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Moody's cuts South Africa's credit ratings to junk

A man wearing face masks to protect herself against coronavirus, walks on the street in Hillbrow, Johannesburg, South Africa, Friday. South Africa went into a nationwide lockdown for 21 days in an effort to mitigate the spread to the coronavirus. (AP)
A man wearing face masks to protect herself against coronavirus, walks on the street in Hillbrow, Johannesburg, South Africa, Friday. South Africa went into a nationwide lockdown for 21 days in an effort to mitigate the spread to the coronavirus. (AP)
Moody's has downgraded South Africa's credit rating to junk status, piling more anguish on an economy already in recession and battered by Africa's worst coronavirus outbreak.

Two other major international rating agencies Fitch and S&P had cut the credit rating of Africa's most developed economy to subinvestment level in 2017.

Losing its last investment grade rating will see the country being excluded from the FTSE World Government Bond Index.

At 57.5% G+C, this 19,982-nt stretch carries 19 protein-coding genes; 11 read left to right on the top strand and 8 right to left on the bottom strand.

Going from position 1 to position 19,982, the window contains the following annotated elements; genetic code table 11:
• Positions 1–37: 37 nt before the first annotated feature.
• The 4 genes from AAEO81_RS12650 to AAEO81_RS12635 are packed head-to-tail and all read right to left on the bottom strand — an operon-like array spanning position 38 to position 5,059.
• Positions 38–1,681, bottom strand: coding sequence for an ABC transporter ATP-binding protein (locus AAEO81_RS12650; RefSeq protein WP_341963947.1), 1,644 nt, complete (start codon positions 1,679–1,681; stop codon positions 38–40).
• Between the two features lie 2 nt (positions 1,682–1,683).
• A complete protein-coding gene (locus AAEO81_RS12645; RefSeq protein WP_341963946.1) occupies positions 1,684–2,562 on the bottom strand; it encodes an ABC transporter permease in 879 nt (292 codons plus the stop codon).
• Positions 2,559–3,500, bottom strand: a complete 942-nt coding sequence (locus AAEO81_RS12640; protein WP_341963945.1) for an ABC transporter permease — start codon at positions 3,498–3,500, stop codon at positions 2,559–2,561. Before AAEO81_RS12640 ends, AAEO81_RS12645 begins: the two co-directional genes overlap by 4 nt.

The downgrade late Friday came as South Africa began a three-week nationwide lockdown to try halt the rapid spread of the novel coronavirus which has infected more than 1,100 people in the country.

"The key driver behind the rating downgrade to Ba1 is the continuing deterioration in fiscal strength and structurally very weak growth," Moody's said.

"The government's own capacity to limit the economic deterioration, in the current shock and more durably is constrained," it said, blaming "unreliable electricity supply, persistent weak business confidence and investment as well as long-standing structural labour market rigidities."

The South African government said the decision by Moody's "could not have come at a worse time," adding that it will "further add to the prevailing financial market stress".

South Africa slipped into recession during the final quarter of 2019.

In the past five years, South Africa has posted its weakest growth rates -- never exceeding 1.3 percent and in some years falling below one percent.

"To say we are not concerned and trembling in our boots about what might be in the coming weeks and months is an understatement," said Finance Minister Tito Mboweni. (AFP)
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